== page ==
Running Tips

Ground Up Running

It starts on the ground! For some, a minimalist style running shoe is great; for most, support is a must!  Stop in and see us for a mini-evaluation of your stride.  We will steer you toward a specific type of shoe, be it neutral, supportive or “guidance”, and help nail down the fit.  And don’t forget you can run in a minimalist, or mid-foot strike style in a standard shoe!  Improving your running stride and making running more comfortable can be as simple as focusing on your gait and getting the right-fitting shoe!

Plantar Fasciitis

Heels hurt when you hit the floor in the morning?  Can’t walk barefoot on the beach?  Walk real funny-like when you get up after sitting? You may have plantar fasciitis.  This tissue, that runs between your heel bone and toes, can become inflamed or even tear a bit, and it can be very limiting!

A couple of things that can help:

  • Roll your forefoot and arch on a tennis ball or pop bottle
  • Stretch your calves well and consistently (tight calves pull on your plantar fasciitis tissue).
  • Reassess your running shoes (you may have the wrong fit or shoe type wearing barefoot/minimalist shoes can strain your calves initially).
  • Put a SOLES insole in your shoes and you may feel instant relief.
  • Re-assess your running gait.

Runner’s Warm Up

One of the most important parts of the run – warming up – is also one of the easiest to !  Commit to starting every run with a dynamic warm-up.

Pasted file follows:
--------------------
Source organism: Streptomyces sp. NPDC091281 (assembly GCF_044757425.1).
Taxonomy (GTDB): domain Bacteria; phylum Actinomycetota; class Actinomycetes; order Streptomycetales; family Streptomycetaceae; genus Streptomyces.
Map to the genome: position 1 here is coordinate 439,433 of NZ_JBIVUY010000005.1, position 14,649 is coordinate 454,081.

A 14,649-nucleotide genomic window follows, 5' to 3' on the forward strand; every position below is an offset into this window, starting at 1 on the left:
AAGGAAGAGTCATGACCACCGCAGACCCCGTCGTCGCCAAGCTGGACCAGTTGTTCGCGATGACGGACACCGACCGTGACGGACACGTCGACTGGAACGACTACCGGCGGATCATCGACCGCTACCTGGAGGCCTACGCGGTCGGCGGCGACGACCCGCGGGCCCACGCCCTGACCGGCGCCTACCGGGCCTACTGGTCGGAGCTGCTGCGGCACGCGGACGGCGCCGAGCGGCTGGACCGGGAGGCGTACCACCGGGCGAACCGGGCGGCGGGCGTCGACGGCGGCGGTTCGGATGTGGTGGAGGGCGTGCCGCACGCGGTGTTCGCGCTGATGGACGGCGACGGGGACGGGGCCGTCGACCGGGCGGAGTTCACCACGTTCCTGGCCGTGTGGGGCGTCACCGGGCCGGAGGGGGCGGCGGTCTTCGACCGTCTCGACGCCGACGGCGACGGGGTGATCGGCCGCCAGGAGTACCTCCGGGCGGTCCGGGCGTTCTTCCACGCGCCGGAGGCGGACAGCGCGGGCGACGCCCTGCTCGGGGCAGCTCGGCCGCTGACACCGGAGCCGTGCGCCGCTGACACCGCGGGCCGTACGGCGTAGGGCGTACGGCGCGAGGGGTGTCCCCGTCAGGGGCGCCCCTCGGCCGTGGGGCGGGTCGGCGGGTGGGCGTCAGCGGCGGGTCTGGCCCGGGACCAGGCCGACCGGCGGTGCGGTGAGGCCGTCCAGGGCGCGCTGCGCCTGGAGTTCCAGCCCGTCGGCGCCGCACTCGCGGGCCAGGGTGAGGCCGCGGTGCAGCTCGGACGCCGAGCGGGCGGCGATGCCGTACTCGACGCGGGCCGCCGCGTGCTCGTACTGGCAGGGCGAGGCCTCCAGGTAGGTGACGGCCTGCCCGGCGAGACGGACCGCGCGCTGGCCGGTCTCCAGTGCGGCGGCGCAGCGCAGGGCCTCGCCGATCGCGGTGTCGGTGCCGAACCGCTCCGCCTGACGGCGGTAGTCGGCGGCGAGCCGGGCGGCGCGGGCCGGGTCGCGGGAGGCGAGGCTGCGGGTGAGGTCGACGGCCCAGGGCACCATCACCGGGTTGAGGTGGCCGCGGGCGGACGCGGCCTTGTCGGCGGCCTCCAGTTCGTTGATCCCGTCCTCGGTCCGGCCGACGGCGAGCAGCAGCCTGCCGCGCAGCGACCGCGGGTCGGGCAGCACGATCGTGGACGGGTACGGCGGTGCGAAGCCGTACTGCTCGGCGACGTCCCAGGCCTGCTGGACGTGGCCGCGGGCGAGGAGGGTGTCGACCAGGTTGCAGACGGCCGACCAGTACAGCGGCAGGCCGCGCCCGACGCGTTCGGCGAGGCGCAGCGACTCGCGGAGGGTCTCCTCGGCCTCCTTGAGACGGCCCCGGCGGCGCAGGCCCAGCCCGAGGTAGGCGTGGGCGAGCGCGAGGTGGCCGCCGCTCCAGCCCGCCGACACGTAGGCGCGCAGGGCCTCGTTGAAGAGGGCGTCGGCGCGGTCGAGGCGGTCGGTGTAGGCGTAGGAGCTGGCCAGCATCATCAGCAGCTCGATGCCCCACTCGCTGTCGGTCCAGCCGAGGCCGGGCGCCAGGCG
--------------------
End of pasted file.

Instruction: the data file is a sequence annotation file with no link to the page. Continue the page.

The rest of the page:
Do each of these for 50 feet as you head out on the road or trail:

  • Walk on your toes, then walk on your heels
  • Walk while pulling alternating knees to the chest
  • Do walking lunges
  • Do a straight leg march attempting to touch your toes with your hands
  • Finish with 50 feet of butt kickers

How to Fit a Running Shoe

Some questions to ponder before you buy your next pair- Do you run on trails or the road? How frequently do you plan on running? Do you currently experience knee, hip, or lower back pain while walking?

  • Pronate: As you step down, your arch collapses inward and can’t absorb shock. Try a shoe with stability and motion control.
  • Neutral: You arch does its job by absorbing shock. Try a light-stability or neutral platform shoe.
  • Supinate: You land and run on the outside of your foot. Try a neutral, cushioned shoe.

Ignore shoe sizes- they vary greatly between brands. Lastly, don’t buy your shoes too small! About a thumb’s width of space between the end of your toe and the end of the shoe usually provides a good fit.